When our facilitator told us about the MOTTEP (Gift of Life’s Minority Organ Tissue Transplant Education Program) Foundation 5K challenge in 2019, the majority of us had never participated in any type of organized walk/race.  It was exciting but scary.  Some had walked no further than around the WWFHC parking lot, so the 5K seemed daunting. Our facilitator urged us to start where we were.

Once we defined a kilometer, dismissed the “I will never be able to. . .” thinking, training began. Garden City Park (GCP) was chosen as our new training ground. The 5K was a little more than 90 days away and we met biweekly from that point on – one day for the DPP meeting, one day at GCP for 5K training. Individual strengths were identified. Areas of struggle were disclosed in a safe and supportive environment where there was no judgment. Encouragement was the rallying call.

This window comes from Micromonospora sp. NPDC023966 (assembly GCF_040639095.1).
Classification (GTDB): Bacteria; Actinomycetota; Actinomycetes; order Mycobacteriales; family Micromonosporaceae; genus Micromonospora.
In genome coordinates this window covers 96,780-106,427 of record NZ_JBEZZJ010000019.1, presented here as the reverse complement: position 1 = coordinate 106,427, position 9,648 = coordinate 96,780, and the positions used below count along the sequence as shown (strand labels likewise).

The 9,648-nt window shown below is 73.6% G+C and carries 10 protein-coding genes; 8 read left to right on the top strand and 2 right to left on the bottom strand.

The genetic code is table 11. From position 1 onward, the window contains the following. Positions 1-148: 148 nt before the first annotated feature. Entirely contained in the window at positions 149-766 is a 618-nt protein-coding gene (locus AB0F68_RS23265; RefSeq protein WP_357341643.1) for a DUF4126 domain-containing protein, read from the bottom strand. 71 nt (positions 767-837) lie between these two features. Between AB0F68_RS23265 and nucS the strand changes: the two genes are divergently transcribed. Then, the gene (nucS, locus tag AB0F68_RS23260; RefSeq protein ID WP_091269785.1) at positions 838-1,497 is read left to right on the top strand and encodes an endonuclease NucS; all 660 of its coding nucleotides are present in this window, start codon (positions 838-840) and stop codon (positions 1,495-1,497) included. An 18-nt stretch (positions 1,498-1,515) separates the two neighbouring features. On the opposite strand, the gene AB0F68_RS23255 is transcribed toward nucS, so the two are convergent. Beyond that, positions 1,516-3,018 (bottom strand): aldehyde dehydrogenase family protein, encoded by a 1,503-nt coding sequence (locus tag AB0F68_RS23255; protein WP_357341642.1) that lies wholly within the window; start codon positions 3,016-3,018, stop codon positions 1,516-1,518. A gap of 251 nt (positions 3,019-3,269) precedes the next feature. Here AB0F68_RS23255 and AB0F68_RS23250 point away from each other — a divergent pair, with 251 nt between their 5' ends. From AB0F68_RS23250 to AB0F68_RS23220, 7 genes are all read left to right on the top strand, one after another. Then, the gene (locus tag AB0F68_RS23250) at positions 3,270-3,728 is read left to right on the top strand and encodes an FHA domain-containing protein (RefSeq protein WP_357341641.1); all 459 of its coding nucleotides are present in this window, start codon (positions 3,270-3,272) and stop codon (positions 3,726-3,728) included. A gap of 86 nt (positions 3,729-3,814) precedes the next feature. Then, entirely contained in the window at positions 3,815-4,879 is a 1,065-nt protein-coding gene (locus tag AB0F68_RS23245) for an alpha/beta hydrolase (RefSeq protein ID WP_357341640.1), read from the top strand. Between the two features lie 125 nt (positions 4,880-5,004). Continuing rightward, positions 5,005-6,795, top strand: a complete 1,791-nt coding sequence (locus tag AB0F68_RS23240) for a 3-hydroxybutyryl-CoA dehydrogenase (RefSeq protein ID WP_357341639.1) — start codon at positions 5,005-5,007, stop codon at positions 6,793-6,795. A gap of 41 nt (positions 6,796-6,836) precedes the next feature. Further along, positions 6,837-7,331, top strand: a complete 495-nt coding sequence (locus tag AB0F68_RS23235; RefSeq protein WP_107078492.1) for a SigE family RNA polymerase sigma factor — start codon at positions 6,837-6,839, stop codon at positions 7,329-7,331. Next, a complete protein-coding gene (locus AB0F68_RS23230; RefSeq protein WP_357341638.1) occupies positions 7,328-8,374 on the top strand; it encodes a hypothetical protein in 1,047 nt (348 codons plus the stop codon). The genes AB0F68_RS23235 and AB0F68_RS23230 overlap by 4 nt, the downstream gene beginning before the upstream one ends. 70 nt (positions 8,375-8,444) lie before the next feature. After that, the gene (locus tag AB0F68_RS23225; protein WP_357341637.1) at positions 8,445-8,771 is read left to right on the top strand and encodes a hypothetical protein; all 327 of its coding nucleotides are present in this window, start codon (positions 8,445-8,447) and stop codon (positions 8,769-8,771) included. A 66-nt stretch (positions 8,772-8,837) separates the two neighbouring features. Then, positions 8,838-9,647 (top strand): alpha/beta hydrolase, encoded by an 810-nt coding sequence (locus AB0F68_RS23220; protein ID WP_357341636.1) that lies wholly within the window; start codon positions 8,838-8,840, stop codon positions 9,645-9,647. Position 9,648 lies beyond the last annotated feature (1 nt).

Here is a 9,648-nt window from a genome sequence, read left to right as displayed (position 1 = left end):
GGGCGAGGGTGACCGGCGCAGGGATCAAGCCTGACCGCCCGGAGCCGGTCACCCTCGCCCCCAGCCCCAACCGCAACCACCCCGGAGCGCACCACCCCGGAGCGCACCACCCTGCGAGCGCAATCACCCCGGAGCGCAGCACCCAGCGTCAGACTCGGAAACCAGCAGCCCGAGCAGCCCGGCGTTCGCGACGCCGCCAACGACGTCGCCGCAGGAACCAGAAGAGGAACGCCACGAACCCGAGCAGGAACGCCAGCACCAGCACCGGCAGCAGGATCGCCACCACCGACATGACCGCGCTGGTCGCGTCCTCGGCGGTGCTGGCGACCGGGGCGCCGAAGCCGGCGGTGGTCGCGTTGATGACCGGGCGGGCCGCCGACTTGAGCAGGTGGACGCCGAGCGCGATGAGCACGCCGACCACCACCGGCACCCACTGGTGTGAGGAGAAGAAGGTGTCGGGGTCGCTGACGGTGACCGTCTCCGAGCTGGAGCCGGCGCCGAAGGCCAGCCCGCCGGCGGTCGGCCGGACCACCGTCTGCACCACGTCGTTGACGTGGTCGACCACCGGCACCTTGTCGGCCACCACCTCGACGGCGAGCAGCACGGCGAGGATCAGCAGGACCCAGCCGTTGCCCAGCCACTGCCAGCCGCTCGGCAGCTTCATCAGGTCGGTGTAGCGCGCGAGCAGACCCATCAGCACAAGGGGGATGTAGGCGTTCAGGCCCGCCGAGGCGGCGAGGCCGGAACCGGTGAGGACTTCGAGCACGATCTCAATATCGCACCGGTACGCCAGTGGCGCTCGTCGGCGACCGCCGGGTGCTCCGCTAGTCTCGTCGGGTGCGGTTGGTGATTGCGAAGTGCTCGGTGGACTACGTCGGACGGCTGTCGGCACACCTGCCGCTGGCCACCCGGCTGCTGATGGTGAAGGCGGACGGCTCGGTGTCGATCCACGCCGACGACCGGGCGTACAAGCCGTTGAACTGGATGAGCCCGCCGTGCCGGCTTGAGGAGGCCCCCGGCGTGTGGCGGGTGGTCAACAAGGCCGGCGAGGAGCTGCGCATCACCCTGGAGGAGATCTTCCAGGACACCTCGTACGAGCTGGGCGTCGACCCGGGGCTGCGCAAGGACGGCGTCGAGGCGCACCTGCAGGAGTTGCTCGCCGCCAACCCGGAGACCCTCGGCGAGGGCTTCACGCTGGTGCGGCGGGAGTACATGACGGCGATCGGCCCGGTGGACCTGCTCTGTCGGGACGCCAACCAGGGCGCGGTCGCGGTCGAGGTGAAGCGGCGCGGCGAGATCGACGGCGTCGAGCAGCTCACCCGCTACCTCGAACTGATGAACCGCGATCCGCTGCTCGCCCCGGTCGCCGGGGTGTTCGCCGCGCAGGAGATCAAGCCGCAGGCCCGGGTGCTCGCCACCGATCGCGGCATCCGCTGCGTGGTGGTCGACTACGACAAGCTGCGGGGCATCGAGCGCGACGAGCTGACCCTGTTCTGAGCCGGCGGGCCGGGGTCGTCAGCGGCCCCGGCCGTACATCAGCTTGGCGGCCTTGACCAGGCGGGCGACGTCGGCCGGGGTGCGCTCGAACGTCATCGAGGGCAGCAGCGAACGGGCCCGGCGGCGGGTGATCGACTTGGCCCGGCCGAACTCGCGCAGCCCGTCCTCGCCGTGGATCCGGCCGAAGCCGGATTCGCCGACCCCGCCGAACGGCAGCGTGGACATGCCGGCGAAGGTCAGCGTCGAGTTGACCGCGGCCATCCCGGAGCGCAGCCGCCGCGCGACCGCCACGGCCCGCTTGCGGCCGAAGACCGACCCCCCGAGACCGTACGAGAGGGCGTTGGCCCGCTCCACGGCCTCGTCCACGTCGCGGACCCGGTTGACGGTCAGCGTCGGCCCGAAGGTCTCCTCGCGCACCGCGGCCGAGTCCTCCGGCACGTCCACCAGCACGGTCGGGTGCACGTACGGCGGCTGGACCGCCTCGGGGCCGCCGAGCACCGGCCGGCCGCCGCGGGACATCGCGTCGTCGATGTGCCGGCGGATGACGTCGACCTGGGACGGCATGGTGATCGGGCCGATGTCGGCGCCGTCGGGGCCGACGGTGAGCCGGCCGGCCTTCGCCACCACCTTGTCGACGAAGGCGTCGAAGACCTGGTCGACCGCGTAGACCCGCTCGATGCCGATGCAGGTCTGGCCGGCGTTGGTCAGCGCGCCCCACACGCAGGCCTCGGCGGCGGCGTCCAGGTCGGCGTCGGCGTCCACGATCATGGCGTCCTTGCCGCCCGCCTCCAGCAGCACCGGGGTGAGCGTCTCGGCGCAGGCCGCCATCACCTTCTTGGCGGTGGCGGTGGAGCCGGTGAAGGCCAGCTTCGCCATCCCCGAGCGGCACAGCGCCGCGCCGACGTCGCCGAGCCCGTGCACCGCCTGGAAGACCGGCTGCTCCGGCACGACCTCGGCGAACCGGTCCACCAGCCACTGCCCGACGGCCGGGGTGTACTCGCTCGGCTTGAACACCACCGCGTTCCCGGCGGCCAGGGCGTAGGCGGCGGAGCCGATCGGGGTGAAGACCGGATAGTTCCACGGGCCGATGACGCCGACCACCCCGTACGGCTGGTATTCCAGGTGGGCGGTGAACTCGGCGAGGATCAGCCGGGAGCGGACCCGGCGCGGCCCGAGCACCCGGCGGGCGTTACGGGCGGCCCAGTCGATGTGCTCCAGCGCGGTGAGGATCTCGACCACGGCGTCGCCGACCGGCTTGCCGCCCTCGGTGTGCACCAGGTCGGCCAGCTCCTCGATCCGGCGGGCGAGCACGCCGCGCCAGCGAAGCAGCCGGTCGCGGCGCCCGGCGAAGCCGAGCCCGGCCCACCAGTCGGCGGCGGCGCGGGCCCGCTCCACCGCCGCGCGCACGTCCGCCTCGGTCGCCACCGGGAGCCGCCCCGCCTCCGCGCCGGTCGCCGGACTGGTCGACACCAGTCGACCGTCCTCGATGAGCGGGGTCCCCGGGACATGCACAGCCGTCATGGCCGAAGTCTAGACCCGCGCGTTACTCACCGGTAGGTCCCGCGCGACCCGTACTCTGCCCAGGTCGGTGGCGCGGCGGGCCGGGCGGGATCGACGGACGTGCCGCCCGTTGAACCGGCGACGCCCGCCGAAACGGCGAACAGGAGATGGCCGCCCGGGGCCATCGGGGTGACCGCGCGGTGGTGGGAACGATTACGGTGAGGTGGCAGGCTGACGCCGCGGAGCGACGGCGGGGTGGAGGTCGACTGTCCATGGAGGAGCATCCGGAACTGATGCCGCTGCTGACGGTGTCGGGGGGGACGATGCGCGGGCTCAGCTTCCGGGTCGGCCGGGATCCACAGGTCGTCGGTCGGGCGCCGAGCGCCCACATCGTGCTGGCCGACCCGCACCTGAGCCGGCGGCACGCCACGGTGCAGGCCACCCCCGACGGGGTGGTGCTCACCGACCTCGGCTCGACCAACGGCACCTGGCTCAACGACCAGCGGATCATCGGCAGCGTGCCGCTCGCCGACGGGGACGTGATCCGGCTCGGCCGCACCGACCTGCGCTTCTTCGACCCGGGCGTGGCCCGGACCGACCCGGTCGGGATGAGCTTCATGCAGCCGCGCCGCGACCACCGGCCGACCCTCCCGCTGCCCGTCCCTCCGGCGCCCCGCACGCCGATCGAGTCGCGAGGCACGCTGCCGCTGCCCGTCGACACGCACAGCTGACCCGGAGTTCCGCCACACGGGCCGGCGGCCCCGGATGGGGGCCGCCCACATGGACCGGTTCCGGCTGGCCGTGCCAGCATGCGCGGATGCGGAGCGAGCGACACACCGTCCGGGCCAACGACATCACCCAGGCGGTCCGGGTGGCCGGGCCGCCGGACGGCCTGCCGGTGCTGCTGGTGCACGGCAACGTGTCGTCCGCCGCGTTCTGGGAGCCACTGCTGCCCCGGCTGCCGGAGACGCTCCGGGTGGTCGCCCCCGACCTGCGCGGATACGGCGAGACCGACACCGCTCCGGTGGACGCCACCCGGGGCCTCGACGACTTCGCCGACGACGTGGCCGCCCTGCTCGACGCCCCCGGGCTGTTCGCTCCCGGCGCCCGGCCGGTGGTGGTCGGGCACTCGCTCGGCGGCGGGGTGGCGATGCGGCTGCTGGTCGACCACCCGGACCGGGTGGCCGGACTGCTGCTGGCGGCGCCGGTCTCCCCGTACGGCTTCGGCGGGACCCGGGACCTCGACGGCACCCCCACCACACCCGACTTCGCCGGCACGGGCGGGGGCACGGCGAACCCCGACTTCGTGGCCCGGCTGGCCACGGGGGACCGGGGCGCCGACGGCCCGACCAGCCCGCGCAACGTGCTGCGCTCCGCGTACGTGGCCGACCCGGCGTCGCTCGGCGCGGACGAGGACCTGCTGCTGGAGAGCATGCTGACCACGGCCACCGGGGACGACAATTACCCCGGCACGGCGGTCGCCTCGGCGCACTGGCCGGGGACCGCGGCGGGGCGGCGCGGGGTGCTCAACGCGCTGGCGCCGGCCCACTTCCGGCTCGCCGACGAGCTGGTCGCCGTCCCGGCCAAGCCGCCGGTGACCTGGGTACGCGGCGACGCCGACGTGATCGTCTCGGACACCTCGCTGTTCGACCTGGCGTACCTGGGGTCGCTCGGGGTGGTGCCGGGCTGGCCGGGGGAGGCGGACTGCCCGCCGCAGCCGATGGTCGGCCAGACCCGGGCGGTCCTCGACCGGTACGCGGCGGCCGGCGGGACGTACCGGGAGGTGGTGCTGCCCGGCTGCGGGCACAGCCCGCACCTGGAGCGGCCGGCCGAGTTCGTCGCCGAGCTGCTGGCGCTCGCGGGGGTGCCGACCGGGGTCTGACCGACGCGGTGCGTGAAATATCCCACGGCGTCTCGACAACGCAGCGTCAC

One member, a notorious night owl, who often arrived late to meetings and hated morning meetings, volunteered to lead the group in stretches before we started our walk practice each week.   Surprisingly, she never arrived late for her 5K training assignment, which was scheduled earlier in the morning so we could beat the noonday sun.

An older, soft spoken member was left on the bench resting to catch her breath the first or second time we went out to practice. It was weeks before she told us that the group she was walking with never came back to get her. She vowed never to be left behind again. Today, our little benchwarmer can walk circles around most of us. You got to get up mighty early if you want to catch or keep up with her now!

Another member who never gave herself much credit, could not see herself walking around the park.   After gaining confidence and learning a few techniques, she began sharing what she learned with others.  Now, even one year later, people in the group and others that she has inspired, give her all the credit.